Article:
Call for Europe to protect leather definition
European tanneries want protection for their use of the word 'leather'.
COTANCE – the representative body for tanneries within the European Union (EU) – has stated that a new law passed in Italy to preserve the identity and authenticity of leather should apply across all 27 member states. In May, the Italian Government’s Council of Ministers approved new legislation to protect the term ‘leather’. As a result, companies will not be able to use this word to describe synthetic substitutes and footwear manufacturers who use such materials must ensure that their product descriptions are not in breach of the new law. Terms such as 'pelle' and 'cuoio' will only be permitted on materials made from animal hides and skins.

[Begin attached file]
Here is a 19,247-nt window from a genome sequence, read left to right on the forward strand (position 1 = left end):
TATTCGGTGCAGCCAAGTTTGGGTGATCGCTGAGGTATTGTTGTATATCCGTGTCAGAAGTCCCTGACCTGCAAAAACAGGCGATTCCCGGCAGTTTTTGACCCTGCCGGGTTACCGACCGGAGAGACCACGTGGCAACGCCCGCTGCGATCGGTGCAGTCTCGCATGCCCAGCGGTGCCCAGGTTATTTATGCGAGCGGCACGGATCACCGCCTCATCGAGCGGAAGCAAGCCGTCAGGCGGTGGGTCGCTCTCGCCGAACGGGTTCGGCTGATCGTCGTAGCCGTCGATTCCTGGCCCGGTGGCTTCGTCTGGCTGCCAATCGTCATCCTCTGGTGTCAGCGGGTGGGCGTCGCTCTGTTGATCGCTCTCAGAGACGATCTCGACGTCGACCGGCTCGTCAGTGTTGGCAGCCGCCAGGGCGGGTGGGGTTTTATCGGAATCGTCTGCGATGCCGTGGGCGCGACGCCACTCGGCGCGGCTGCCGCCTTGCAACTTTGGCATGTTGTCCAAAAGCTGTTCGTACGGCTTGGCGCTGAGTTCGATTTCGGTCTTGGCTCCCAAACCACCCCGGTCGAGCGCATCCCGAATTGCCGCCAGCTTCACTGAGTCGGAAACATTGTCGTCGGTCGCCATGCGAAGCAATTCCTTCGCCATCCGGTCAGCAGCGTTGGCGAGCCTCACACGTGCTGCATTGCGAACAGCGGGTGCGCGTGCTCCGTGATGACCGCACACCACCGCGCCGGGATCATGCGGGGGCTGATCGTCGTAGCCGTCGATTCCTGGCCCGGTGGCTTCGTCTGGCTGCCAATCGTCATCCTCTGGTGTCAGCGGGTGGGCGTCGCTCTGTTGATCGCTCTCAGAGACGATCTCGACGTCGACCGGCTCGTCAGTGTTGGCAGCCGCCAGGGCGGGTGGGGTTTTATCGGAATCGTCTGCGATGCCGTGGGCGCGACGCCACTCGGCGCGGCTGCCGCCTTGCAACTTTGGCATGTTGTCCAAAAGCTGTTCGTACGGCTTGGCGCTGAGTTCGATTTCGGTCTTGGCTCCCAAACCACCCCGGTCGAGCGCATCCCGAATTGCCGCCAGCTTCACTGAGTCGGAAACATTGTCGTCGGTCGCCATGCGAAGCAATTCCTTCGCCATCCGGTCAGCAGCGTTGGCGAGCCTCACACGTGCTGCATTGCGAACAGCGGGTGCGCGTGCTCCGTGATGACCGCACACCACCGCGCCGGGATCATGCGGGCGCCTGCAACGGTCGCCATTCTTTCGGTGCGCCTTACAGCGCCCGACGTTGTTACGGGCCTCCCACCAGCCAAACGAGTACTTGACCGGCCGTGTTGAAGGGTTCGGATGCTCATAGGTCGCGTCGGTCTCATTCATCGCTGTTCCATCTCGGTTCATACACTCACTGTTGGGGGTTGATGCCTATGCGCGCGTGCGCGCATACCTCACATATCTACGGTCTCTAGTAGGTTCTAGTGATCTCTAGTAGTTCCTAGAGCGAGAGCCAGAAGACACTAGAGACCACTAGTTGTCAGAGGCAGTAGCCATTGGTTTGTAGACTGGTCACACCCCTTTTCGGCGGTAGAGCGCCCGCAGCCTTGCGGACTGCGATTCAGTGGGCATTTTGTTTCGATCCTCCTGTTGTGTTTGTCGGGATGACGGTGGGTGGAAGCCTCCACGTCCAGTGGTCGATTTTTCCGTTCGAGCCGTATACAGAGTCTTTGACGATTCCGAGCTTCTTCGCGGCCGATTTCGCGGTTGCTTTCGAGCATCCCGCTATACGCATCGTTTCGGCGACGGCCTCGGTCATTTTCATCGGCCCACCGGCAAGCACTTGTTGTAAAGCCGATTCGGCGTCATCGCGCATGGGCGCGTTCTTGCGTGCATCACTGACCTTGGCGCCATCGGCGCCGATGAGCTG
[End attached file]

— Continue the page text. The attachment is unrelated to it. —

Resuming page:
Other nations with such legislation include Austria, Belgium, France, Italy, Lithuania and Spain, while Hungary and Portugal are said to be currently working on similar initiatives. The industry body has called on Thierry Breton – European commissioner for enterprise and the internal market – to adopt a regulation on the use of the term 'leather'.
According to COTANCE, an EU-wide law would end the practice of companies marketing synthetic alternatives as 'leather'. The organisation claims that EU consumers are exposed to 'a myriad of deceptive commercial practices' in their purchases of articles sold as leather, and estimates that European tanners are losing €1.7 billion (£1.5 billion/$1.9 billion) per year as a result – 20 per cent of the region’s entire leather sector turnover.
This article was originally published on page 2 of the July/August 2020 issue of SATRA Bulletin.